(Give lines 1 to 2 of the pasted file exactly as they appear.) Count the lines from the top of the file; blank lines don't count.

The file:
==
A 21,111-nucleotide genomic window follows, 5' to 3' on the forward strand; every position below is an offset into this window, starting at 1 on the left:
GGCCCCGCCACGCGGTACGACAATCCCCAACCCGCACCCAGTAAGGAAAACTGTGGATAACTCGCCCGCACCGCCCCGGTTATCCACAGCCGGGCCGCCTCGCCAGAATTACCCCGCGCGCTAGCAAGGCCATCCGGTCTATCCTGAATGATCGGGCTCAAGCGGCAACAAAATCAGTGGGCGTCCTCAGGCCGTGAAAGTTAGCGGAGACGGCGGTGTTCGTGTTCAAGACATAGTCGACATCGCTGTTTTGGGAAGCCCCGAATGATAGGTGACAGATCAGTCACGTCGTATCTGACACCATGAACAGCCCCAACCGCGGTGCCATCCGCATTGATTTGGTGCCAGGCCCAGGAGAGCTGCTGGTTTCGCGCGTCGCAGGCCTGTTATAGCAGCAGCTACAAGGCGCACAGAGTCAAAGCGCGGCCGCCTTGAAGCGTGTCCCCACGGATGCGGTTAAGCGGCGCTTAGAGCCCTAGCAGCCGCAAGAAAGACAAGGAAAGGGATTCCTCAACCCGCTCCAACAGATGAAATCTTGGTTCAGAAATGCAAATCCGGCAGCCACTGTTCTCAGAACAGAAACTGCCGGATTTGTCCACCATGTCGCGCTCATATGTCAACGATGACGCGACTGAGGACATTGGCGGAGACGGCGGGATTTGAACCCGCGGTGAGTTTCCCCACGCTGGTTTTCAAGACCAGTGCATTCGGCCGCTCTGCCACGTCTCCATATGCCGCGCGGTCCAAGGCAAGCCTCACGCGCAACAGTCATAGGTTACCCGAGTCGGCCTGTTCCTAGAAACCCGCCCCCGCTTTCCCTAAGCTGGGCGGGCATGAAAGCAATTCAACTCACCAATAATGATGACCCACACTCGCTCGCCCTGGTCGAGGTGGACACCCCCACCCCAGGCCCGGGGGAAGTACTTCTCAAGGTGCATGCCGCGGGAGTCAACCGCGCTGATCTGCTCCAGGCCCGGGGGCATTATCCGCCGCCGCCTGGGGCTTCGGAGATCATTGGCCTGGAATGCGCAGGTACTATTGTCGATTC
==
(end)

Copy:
A 21,111-nucleotide genomic window follows, 5' to 3' on the forward strand; every position below is an offset into this window, starting at 1 on the left:
GGCCCCGCCACGCGGTACGACAATCCCCAACCCGCACCCAGTAAGGAAAACTGTGGATAACTCGCCCGCACCGCCCCGGTTATCCACAGCCGGGCCGCCTCGCCAGAATTACCCCGCGCGCTAGCAAGGCCATCCGGTCTATCCTGAATGATCGGGCTCAAGCGGCAACAAAATCAGTGGGCGTCCTCAGGCCGTGAAAGTTAGCGGAGACGGCGGTGTTCGTGTTCAAGACATAGTCGACATCGCTGTTTTGGGAAGCCCCGAATGATAGGTGACAGATCAGTCACGTCGTATCTGACACCATGAACAGCCCCAACCGCGGTGCCATCCGCATTGATTTGGTGCCAGGCCCAGGAGAGCTGCTGGTTTCGCGCGTCGCAGGCCTGTTATAGCAGCAGCTACAAGGCGCACAGAGTCAAAGCGCGGCCGCCTTGAAGCGTGTCCCCACGGATGCGGTTAAGCGGCGCTTAGAGCCCTAGCAGCCGCAAGAAAGACAAGGAAAGGGATTCCTCAACCCGCTCCAACAGATGAAATCTTGGTTCAGAAATGCAAATCCGGCAGCCACTGTTCTCAGAACAGAAACTGCCGGATTTGTCCACCATGTCGCGCTCATATGTCAACGATGACGCGACTGAGGACATTGGCGGAGACGGCGGGATTTGAACCCGCGGTGAGTTTCCCCACGCTGGTTTTCAAGACCAGTGCATTCGGCCGCTCTGCCACGTCTCCATATGCCGCGCGGTCCAAGGCAAGCCTCACGCGCAACAGTCATAGGTTACCCGAGTCGGCCTGTTCCTAGAAACCCGCCCCCGCTTTCCCTAAGCTGGGCGGGCATGAAAGCAATTCAACTCACCAATAATGATGACCCACACTCGCTCGCCCTGGTCGAGGTGGACACCCCCACCCCAGGCCCGGGGGAAGTACTTCTCAAGGTGCATGCCGCGGGAGTCAACCGCGCTGATCTGCTCCAGGCCCGGGGGCATTATCCGCCGCCGCCTGGGGCTTCGGAGATCATTGGCCTGGAATGCGCAGGTACTATTGTCGATTC